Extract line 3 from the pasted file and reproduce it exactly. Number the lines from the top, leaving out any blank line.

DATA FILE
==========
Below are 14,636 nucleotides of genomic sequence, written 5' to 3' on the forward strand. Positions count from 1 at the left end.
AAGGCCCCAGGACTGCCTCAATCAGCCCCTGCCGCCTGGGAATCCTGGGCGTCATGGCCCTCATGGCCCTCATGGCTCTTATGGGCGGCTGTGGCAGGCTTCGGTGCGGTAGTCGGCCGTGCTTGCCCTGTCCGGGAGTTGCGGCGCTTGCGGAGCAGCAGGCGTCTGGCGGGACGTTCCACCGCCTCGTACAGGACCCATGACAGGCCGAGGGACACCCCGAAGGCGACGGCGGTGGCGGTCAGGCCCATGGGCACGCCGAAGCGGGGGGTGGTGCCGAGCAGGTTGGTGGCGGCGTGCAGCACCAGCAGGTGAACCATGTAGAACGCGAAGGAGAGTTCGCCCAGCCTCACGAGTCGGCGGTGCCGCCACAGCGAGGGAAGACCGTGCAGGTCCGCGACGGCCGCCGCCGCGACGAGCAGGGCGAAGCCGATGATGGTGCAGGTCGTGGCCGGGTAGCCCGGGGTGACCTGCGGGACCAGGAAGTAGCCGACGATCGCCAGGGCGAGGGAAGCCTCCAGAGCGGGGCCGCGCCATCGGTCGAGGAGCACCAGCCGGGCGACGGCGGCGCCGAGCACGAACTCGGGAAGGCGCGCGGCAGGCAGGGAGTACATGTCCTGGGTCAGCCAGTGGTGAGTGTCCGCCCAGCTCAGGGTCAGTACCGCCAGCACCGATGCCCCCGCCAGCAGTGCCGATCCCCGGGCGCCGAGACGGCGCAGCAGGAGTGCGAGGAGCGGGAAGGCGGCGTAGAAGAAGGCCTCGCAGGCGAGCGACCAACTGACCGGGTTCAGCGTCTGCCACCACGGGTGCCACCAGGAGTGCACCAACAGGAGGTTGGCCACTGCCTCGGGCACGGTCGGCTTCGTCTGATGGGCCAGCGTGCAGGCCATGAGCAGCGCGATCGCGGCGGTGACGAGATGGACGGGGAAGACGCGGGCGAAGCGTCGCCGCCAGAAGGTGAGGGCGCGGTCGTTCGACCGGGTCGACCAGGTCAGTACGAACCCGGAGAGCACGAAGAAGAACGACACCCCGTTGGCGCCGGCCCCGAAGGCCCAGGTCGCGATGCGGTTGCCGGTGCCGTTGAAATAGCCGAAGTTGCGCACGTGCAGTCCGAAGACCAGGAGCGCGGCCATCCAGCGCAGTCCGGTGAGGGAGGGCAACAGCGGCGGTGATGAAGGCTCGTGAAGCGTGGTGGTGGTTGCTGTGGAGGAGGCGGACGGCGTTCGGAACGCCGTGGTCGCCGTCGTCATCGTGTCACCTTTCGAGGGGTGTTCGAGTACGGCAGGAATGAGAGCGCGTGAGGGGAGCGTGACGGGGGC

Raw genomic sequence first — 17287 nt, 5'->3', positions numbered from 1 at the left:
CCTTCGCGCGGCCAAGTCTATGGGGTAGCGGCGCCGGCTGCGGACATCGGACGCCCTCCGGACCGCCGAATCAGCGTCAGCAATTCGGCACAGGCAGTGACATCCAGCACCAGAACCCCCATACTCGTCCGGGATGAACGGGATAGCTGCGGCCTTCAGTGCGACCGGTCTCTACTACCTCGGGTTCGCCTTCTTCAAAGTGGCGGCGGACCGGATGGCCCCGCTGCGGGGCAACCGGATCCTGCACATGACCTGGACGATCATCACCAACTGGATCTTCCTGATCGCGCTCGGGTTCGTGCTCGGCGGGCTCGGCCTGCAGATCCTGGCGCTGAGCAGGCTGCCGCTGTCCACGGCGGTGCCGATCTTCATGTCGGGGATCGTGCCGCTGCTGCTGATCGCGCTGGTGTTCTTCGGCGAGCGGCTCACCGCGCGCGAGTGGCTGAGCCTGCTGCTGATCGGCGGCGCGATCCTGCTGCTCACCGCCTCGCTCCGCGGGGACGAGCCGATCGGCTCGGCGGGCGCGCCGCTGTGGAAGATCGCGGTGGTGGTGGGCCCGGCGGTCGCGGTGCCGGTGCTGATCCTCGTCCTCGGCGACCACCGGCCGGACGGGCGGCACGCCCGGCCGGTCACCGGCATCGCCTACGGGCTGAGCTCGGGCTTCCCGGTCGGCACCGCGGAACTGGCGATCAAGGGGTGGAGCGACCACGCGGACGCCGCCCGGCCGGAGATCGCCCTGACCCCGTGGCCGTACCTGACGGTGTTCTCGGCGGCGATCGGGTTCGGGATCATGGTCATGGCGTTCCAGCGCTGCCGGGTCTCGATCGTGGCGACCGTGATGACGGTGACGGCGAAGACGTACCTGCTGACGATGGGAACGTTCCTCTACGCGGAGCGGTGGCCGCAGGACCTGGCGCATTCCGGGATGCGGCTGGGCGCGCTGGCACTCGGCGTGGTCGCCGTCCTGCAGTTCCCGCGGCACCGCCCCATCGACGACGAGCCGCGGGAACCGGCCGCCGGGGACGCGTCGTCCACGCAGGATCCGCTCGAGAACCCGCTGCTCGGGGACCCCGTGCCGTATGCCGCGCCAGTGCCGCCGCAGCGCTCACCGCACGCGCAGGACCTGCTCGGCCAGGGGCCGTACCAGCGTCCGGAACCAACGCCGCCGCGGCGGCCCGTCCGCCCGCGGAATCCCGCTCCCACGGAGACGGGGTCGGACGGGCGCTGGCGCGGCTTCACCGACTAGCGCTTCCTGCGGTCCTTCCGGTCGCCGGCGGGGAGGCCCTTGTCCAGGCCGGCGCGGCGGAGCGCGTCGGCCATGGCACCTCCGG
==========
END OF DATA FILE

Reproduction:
Raw genomic sequence first — 17287 nt, 5'->3', positions numbered from 1 at the left: